The blank space at the end of this sentence represents how much I care that a beloved children's classic like The Sorcerer's Apprentice has been exploited for a modern-day "boom! boom! KABLOWIE" Disney movie:
Granted, I might change my tune if they were defiling a work of art I had a close personal attachment to, but since they're not likely to make DuckTales: The Squeakquel any time soon, I think I'm safe. (Confidential to Hollywood: please make that movie already. Haven't you been getting my scripts?)
Point is, great art can't be damaged by remakes, sequels, prequels, or reboots. People can still find and enjoy the inspirational material, can't they? If crummy derivative works drag down the original, how do you explain that we still love Jurassic Park despite all that velociraptor slash fiction in your drawer? QED, everyone who may not even be making this argument. If you're going to hate the modern-day The Sorcerer's Apprentice, at least hate it on its own terms.
More than 1,000 years ago, Merlin was killed by the evil sorceress Morgana, who was in turn imprisoned in a magic nesting doll. Merlin's apprentice Nicolas Cage has guarded the doll ever since, waiting for the arrival of the sorcerer who'll be able to destroy Morgana once and for all.
He finds the promised wizard in physics student Jay Baruchel, who accidentally loses the doll and releases evil sorcerer Alfred Molina into the world. If Molina recovers the doll before they do, the whole world may fall under Morgana's sway.
In other words, blah blah blah made-up foolishness convoluted MacGuffin yadda yadda doofy hair etc. Plot is not The Sorcerer's Apprentice's strong point. It's a tireless barrage of chasing, acquiring, losing, saving and unbelievable leaving-aliving. These people have more chances to kill each other than coworkers at the Acme Poison Factory. Why do they keep leaving each other alive? Oh, right, because movies can't end after 40 minutes.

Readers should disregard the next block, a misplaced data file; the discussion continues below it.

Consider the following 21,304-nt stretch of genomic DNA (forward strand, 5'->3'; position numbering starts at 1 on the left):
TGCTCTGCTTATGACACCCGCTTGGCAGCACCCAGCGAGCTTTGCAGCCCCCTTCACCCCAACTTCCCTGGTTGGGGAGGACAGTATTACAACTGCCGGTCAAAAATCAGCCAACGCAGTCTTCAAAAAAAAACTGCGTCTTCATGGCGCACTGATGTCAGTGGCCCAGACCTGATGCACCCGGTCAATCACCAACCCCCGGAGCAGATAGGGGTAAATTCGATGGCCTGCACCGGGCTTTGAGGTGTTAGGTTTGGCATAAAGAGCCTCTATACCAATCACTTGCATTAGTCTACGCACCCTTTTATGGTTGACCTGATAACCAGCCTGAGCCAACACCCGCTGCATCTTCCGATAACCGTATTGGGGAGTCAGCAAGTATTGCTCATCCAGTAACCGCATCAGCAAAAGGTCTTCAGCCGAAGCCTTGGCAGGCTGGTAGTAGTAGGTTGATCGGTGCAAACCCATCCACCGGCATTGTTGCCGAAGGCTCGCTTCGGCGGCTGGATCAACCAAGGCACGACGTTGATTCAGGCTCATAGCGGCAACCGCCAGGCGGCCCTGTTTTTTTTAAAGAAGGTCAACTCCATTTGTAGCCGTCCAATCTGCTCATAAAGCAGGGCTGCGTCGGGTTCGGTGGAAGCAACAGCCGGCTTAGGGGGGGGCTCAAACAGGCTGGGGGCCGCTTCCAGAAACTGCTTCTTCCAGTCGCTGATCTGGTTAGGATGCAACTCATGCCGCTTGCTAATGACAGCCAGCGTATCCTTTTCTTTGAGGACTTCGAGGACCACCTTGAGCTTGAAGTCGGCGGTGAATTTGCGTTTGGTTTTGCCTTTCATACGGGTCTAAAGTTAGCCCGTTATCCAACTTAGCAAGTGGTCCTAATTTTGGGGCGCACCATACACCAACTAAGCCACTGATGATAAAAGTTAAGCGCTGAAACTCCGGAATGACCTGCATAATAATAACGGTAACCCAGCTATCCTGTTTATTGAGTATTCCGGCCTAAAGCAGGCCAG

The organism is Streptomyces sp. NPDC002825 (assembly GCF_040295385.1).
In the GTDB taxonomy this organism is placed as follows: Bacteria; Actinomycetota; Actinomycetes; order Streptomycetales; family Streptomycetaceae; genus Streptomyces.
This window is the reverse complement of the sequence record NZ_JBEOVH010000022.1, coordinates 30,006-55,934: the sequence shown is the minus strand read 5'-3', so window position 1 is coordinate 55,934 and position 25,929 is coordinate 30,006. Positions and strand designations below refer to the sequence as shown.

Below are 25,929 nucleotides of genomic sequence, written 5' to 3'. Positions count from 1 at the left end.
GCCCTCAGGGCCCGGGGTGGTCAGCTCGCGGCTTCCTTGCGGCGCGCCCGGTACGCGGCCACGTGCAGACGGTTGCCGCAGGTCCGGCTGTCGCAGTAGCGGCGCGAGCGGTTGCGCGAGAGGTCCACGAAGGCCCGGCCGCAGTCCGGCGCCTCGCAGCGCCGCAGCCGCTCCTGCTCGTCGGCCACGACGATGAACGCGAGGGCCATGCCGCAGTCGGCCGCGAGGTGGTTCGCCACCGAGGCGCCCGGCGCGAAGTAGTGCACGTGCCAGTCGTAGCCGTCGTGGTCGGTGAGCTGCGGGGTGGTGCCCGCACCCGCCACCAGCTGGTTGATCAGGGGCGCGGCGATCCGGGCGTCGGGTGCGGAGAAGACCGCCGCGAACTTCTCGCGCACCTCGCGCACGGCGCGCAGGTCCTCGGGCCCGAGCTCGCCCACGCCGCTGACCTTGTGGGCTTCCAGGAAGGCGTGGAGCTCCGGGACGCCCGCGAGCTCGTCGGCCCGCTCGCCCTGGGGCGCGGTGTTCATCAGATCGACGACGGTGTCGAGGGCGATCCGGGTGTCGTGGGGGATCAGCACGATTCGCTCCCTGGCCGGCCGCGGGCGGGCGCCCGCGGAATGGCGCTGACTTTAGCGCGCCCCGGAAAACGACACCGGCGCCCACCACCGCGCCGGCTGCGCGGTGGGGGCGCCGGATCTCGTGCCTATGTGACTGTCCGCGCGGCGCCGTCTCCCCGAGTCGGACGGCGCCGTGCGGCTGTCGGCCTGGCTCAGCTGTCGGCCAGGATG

Worse, all this bullmyth is set up by a two-minute summary to start the film, a confused, "Who are all these people and why do we care?" prologue that kicks things off with entirely the wrong foot.
Despite its generally worthless plot, The Sorcerer's Apprentice pulls off the deft feat — some might say, "the magic trick," heh heh — of being fairly fun. Two causes: some real creativity and well-cast leads.
I think of Nicolas Cage the same way I think about combining the last drops of all the bottles on my shelf into one big shot: distasteful, but sometimes it's exactly what I need. He takes a good turn as an eccentric, ancient wizard, and while Baruchel isn't breaking from type as another skinny geek, he's still funny.
The magic they sling about has some cool moments, too, notably the business with the paper dragon suddenly becoming a very angry real one. On the other hand, The Sorcerer's Apprentice frequently descends into the territory of "Well, now we need the movie to do this, so uh... let's have someone cast a spell," so it's not like it ever avoids being annoying for too long. Also a dog pees on something for laughs.
So what kind of movie is this? A loud, daft, fight-filled cutestravaganza? Or a funny, charming, playful piece that captures precisely how awesome wizards can be? Definitely more the former than the latter. But there were moments when I was having fun, and that always counts for something.